RENO, Nev. — The smell of hot coffee and intermittent hiss of espresso machines fill the outside air. Roughly two-dozen people, seated at tables scattered on a patio, are sipping coffees and lattes.
It's a sun-splashed Friday morning in mid-June, and Hub Coffee Roasters on Riverside Drive is buzzing. In fact, at first glance, one might assume business is back in full swing for the Hub after being hit by the coronavirus pandemic.
Peer closer, however, and it's clear that while its patio is brimming with patrons, the 3,000-square-feet of seating space inside the specialty coffee shop is completely empty.
“The perception of what you see as far as a customer base can be deceiving,” Mark Trujillo, owner of Hub Coffee Roasters, says with a smile. “But this is about net now. Gross is great — volume is great — but how we are running our business inside makes a big difference.”
After the state shut down and coffee shops, restaurants and others had to rely on curbside sales, Trujillo said the Hub's revenue was down 60% compared to last year. Months later, with a 50% capacity allowed during Phase 2 of the state's reopening plan, the Hub's sales have largely remain unchanged, he said.
“It's pretty much the same business. It's not like after stage one we went up like this,” said Trujillo, raising his left palm in the air. “Right now, we're about 50% down from last year.”
‘WHAT DO WE DO?'
The Hub is not alone. Coffeebar in Reno's midtown is down 65% compared to last year, said owner Greg Buchheister.
The Coffeebar founder said May is typically the strongest month for his Reno shop. That's not the case this year, especially since the establishment could not reopen its dine-in seating until Phase 2 kicked in at the end of May.
For Buchheister, the sharp drop in business due to COVID has been hard to wrap his head around. He opened his first shop in Truckee nearly a decade ago before expanding to Reno, among other cities in California.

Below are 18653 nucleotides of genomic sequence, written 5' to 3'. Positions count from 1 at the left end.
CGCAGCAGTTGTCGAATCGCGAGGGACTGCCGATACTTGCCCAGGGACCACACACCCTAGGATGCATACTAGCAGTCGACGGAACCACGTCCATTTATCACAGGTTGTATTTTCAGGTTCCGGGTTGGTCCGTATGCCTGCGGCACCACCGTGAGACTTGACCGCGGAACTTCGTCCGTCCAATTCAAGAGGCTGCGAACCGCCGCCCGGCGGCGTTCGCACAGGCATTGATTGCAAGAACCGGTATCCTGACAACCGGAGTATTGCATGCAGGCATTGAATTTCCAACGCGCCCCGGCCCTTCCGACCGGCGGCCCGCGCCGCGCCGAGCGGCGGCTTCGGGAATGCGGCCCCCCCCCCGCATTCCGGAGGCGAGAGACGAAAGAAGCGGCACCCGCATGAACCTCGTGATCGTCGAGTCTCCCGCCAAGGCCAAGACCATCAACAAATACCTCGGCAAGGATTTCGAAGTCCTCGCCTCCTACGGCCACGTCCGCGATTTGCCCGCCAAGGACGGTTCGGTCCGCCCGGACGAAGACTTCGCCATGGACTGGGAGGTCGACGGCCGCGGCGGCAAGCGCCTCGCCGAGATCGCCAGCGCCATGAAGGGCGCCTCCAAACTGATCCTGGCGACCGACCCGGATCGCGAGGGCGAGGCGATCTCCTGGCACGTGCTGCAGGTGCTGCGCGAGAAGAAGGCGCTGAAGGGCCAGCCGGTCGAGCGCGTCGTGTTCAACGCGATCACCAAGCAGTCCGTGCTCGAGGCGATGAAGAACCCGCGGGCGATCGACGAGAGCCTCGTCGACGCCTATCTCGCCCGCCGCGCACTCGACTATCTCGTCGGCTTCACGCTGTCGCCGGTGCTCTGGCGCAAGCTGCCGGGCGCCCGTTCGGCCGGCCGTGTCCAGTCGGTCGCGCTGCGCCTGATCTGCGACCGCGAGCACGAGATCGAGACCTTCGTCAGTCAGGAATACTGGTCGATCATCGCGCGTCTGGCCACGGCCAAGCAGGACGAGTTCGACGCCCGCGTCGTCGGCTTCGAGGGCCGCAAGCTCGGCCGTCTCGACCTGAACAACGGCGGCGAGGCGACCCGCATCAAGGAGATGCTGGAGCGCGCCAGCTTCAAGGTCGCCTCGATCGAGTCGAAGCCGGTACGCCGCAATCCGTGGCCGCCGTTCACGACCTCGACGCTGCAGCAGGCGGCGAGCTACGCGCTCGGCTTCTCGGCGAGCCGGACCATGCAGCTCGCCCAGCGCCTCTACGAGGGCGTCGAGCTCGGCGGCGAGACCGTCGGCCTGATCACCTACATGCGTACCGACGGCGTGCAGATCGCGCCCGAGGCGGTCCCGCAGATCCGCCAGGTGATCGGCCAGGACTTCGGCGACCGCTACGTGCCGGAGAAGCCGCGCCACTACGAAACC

“We're doing less sales than we did the very first week we were open for business,” said Buchheister, who opened Coffeebar in Reno in 2014. “You're like, whoa! Total reset. And then you have to build back up … and that's just not easy.
“And we've been in growth mode for so long and planning on opening up two other locations that we were already pre-funding. So, a lot of our cash flow was going to that. So this hit and we were like, oh my god, what do we do?”
Quite simply, roasters like Coffeebar and Hub Coffee have been forced to get creative to stir interest and stay afloat.
Buchheister says Coffeebar started doing deliveries within five square miles of each of his stores and taking takeout orders via text. What's more, the company is in the process of launching a new user-friendly online ordering system, which will include a five-minute menu to help appease social distancing inside.
“Everything on that thing is five minutes or less and we just bang it out,” he said. “That way people on their way to work don't have to get additional exposure.
“I feel like all we've been doing is innovating. You get the new rules and throw some spaghetti at the wall and see what sticks and go from there.”
Hub Coffee Roasters, meanwhile, has added new products to help soften the blow of COVID's impact.
In April, the Hub rolled out a canned cold brew, and a month later, introduced its instant coffee. Moreover, the coffee roaster launched a free app for mobile pick-up ordering.
Trujillo says online sales overall have jumped 300% during the pandemic.
“The positives is our online sales, and we really didn't have to spend much money and thought to get our online sales going,” he said. “That's the future — I think there's this online presence that's going to help businesses be more creative and keep their margins and make money.”
With that in mind, Trujillo thinks coffee shops won't be so “laptop reliant” moving forward.
The days of students, remote workers and others planting with their laptops for the day are long gone, he said, especially now that so many have grown accustomed to working from home.
Notably, since Trujillo's interview with the NNBW, the Hub's Riverside location opened its inside seating to customers.
“I think people are realizing they can work from home and just need a break to come to a coffee place, but not make it their office,” he added.
Buchheister agreed. For his long-term outlook, he expects to see a smaller crowd at his 2,300-square-foot shop in Midtown — at least until there's a COVID-19 vaccine available to everyone.
Prior to the pandemic, he said the in-house to takeout ratio was 60% to 40%. He expects that to flip and then some.
“To be honest, and this is fairly pessimistic, I think it's going to take 18 months to two years before we get back to where we were,” he admits. “I don't know if it will ever be the same from a dine-in experience.”